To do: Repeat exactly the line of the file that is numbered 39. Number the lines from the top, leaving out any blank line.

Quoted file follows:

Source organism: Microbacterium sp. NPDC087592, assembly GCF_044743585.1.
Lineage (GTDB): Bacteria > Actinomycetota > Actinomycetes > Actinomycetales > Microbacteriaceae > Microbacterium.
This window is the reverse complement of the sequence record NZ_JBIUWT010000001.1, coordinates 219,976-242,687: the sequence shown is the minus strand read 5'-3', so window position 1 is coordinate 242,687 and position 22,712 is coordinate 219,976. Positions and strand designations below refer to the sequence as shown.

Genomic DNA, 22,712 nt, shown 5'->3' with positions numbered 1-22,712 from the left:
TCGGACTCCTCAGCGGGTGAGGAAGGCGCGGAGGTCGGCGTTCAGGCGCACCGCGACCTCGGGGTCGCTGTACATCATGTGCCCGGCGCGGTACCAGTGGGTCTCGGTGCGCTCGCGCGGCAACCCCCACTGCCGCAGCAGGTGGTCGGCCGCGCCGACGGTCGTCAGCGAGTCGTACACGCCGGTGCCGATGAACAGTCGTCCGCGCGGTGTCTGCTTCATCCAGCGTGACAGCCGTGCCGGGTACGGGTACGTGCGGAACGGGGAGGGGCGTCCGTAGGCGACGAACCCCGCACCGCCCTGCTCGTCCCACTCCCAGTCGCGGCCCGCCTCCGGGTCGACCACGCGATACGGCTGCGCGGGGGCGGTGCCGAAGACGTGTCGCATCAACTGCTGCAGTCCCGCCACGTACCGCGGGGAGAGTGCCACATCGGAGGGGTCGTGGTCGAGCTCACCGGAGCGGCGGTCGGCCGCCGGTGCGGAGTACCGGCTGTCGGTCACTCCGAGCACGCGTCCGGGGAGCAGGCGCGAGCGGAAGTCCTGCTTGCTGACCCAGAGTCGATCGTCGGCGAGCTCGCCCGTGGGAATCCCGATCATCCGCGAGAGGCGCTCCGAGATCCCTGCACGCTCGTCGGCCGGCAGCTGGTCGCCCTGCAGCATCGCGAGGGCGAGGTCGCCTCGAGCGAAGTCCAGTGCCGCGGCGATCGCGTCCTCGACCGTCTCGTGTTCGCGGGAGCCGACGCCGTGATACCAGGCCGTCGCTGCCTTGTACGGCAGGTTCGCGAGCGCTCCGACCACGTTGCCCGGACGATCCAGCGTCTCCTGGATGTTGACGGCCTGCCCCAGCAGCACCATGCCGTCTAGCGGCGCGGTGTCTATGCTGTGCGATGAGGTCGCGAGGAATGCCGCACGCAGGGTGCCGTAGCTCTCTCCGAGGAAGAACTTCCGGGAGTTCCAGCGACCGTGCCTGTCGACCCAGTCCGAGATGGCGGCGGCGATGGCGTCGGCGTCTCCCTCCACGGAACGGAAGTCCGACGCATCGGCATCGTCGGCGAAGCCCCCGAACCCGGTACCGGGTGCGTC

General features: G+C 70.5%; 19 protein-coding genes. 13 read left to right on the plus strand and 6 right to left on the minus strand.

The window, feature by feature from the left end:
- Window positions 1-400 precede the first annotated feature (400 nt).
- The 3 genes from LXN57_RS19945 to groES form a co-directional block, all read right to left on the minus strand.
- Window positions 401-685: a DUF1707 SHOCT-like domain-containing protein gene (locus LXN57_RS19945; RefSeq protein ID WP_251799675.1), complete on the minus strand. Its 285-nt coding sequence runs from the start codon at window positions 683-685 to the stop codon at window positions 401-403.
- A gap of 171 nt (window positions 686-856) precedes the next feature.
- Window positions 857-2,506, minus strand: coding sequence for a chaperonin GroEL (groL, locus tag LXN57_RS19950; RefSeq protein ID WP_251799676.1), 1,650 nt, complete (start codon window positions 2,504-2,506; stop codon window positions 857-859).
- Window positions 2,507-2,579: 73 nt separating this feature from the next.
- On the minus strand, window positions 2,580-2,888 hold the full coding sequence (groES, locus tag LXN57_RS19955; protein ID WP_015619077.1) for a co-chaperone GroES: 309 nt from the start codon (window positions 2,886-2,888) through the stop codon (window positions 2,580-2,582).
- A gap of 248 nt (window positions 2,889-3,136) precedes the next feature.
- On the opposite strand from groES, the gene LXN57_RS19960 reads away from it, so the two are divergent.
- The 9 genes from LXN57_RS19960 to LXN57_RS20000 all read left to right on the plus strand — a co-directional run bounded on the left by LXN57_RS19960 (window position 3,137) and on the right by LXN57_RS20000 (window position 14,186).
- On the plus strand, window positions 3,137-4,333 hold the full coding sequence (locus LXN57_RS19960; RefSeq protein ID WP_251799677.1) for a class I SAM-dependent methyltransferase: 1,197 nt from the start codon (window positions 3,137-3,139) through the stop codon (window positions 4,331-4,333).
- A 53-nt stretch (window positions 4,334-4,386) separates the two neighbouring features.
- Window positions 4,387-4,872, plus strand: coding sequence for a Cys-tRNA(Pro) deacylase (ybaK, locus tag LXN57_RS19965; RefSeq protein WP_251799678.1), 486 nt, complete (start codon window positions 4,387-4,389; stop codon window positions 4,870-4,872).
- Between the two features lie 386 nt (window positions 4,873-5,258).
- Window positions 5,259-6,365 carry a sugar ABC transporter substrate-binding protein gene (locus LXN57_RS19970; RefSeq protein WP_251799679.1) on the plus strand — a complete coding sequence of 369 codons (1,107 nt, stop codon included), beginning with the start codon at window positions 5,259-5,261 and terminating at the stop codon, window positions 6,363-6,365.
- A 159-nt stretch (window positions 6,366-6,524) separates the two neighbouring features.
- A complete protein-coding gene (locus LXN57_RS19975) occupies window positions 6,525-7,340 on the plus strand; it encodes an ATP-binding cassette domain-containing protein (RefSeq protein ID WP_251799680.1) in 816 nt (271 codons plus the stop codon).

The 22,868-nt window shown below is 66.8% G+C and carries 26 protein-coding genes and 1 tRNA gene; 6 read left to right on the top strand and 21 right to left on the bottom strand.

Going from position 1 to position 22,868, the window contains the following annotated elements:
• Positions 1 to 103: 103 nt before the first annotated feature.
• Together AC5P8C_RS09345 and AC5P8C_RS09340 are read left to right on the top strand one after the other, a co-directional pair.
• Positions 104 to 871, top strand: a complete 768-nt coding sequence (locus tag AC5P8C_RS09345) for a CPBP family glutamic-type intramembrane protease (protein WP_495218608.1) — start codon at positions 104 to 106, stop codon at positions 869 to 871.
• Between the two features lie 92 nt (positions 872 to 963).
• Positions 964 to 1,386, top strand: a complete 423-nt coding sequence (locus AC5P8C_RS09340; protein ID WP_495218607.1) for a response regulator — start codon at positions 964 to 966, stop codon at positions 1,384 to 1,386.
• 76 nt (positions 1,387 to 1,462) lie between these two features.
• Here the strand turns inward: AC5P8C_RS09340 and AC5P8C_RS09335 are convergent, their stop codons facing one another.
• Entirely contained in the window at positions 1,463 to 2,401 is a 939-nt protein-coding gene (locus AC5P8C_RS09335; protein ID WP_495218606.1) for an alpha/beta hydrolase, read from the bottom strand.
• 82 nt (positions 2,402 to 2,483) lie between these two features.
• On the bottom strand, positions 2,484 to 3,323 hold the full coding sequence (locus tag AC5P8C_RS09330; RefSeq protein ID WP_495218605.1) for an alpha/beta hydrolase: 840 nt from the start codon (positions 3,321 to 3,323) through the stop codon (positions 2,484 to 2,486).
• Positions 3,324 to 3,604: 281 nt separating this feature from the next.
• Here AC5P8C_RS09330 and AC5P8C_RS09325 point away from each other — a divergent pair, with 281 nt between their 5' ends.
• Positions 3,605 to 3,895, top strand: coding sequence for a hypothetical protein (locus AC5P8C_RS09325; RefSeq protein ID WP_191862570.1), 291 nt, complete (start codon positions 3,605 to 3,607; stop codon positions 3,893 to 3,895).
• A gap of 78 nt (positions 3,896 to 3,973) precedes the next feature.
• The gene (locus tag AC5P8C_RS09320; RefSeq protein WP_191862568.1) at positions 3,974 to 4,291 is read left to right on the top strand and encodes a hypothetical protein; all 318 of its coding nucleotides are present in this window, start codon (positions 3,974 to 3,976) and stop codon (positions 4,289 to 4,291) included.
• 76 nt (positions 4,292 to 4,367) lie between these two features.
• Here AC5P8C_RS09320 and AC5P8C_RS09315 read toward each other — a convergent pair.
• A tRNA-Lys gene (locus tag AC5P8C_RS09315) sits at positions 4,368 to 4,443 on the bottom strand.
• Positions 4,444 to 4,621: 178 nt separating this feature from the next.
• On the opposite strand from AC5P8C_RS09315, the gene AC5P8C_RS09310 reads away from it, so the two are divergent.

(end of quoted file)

• Positions 3,605 to 3,895, top strand: coding sequence for a hypothetical protein (locus AC5P8C_RS09325; RefSeq protein ID WP_191862570.1), 291 nt, complete (start codon positions 3,605 to 3,607; stop codon positions 3,893 to 3,895).